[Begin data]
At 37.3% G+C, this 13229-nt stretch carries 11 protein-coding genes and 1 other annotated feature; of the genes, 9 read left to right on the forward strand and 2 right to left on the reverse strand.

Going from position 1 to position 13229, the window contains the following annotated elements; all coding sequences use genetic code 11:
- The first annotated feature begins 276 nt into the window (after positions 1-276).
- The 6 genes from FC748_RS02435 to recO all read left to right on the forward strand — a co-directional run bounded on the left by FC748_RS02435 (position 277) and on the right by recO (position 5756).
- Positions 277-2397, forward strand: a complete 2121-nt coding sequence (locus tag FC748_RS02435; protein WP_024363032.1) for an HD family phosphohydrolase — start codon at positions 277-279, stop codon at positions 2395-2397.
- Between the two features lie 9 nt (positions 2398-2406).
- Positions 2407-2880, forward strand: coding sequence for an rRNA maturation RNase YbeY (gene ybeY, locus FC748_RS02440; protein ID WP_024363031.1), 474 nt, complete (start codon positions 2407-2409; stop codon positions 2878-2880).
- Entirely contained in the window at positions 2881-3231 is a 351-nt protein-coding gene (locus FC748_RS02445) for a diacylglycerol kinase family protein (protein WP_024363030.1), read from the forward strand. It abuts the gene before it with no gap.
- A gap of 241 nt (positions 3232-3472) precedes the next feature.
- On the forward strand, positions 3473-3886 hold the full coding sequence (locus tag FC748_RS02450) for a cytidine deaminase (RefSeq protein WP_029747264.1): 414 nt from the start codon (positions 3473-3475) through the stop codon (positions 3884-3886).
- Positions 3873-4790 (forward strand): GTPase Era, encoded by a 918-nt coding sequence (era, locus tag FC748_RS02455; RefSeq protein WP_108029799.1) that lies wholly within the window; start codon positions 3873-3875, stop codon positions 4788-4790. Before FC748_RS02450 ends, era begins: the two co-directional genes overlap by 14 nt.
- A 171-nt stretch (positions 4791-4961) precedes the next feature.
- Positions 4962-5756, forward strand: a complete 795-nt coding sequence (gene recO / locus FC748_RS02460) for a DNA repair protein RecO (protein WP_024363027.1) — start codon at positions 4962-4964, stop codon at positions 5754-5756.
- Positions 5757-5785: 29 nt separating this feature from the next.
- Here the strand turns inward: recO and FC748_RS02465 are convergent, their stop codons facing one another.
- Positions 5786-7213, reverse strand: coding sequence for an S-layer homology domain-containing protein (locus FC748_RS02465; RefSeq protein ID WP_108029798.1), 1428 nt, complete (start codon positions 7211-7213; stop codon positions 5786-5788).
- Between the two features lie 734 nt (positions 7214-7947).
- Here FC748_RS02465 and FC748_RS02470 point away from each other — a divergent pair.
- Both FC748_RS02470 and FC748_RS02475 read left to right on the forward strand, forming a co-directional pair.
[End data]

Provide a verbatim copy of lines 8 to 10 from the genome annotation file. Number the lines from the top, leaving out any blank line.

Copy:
- Entirely contained in the window at positions 2881-3231 is a 351-nt protein-coding gene (locus FC748_RS02445) for a diacylglycerol kinase family protein (protein WP_024363030.1), read from the forward strand. It abuts the gene before it with no gap.
- A gap of 241 nt (positions 3232-3472) precedes the next feature.
- On the forward strand, positions 3473-3886 hold the full coding sequence (locus tag FC748_RS02450) for a cytidine deaminase (RefSeq protein WP_029747264.1): 414 nt from the start codon (positions 3473-3475) through the stop codon (positions 3884-3886).